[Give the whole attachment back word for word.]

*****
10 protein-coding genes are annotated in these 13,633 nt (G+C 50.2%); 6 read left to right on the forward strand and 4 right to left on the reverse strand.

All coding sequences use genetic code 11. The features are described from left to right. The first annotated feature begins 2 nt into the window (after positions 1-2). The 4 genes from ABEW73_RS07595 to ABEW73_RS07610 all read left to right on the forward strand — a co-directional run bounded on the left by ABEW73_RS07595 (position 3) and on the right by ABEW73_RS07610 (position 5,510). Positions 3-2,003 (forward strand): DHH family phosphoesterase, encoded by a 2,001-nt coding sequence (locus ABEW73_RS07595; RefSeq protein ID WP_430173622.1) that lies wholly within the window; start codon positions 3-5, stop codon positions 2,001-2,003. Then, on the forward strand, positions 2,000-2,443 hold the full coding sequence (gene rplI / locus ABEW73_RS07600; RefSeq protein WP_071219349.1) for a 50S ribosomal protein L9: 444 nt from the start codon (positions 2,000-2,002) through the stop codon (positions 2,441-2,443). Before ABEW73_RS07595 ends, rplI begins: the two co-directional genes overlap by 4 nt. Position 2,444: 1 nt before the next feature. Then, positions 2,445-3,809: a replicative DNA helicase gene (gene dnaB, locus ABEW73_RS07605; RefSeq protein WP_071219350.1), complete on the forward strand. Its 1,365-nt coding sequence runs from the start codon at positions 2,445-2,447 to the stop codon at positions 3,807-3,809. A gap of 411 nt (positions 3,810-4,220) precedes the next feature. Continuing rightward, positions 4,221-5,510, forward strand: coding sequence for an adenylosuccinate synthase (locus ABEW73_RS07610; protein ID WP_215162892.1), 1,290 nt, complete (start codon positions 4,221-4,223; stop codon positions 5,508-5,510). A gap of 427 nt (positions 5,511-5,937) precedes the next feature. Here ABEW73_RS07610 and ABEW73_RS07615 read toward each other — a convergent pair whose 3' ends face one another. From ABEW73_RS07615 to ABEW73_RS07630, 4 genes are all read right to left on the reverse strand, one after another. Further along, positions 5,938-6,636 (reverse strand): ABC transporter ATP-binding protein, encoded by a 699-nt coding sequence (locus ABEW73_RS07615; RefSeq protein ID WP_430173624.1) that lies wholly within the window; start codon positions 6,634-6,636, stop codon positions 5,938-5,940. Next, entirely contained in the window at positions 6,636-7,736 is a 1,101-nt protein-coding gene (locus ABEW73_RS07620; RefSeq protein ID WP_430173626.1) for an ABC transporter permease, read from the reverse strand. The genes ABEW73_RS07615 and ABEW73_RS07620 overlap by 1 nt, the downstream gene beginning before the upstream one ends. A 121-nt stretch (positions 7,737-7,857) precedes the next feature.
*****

10 protein-coding genes are annotated in these 13,633 nt (G+C 50.2%); 6 read left to right on the forward strand and 4 right to left on the reverse strand.

All coding sequences use genetic code 11. The features are described from left to right. The first annotated feature begins 2 nt into the window (after positions 1-2). The 4 genes from ABEW73_RS07595 to ABEW73_RS07610 all read left to right on the forward strand — a co-directional run bounded on the left by ABEW73_RS07595 (position 3) and on the right by ABEW73_RS07610 (position 5,510). Positions 3-2,003 (forward strand): DHH family phosphoesterase, encoded by a 2,001-nt coding sequence (locus ABEW73_RS07595; RefSeq protein ID WP_430173622.1) that lies wholly within the window; start codon positions 3-5, stop codon positions 2,001-2,003. Then, on the forward strand, positions 2,000-2,443 hold the full coding sequence (gene rplI / locus ABEW73_RS07600; RefSeq protein WP_071219349.1) for a 50S ribosomal protein L9: 444 nt from the start codon (positions 2,000-2,002) through the stop codon (positions 2,441-2,443). Before ABEW73_RS07595 ends, rplI begins: the two co-directional genes overlap by 4 nt. Position 2,444: 1 nt before the next feature. Then, positions 2,445-3,809: a replicative DNA helicase gene (gene dnaB, locus ABEW73_RS07605; RefSeq protein WP_071219350.1), complete on the forward strand. Its 1,365-nt coding sequence runs from the start codon at positions 2,445-2,447 to the stop codon at positions 3,807-3,809. A gap of 411 nt (positions 3,810-4,220) precedes the next feature. Continuing rightward, positions 4,221-5,510, forward strand: coding sequence for an adenylosuccinate synthase (locus ABEW73_RS07610; protein ID WP_215162892.1), 1,290 nt, complete (start codon positions 4,221-4,223; stop codon positions 5,508-5,510). A gap of 427 nt (positions 5,511-5,937) precedes the next feature. Here ABEW73_RS07610 and ABEW73_RS07615 read toward each other — a convergent pair whose 3' ends face one another. From ABEW73_RS07615 to ABEW73_RS07630, 4 genes are all read right to left on the reverse strand, one after another. Further along, positions 5,938-6,636 (reverse strand): ABC transporter ATP-binding protein, encoded by a 699-nt coding sequence (locus ABEW73_RS07615; RefSeq protein ID WP_430173624.1) that lies wholly within the window; start codon positions 6,634-6,636, stop codon positions 5,938-5,940. Next, entirely contained in the window at positions 6,636-7,736 is a 1,101-nt protein-coding gene (locus ABEW73_RS07620; RefSeq protein ID WP_430173626.1) for an ABC transporter permease, read from the reverse strand. The genes ABEW73_RS07615 and ABEW73_RS07620 overlap by 1 nt, the downstream gene beginning before the upstream one ends. A 121-nt stretch (positions 7,737-7,857) precedes the next feature.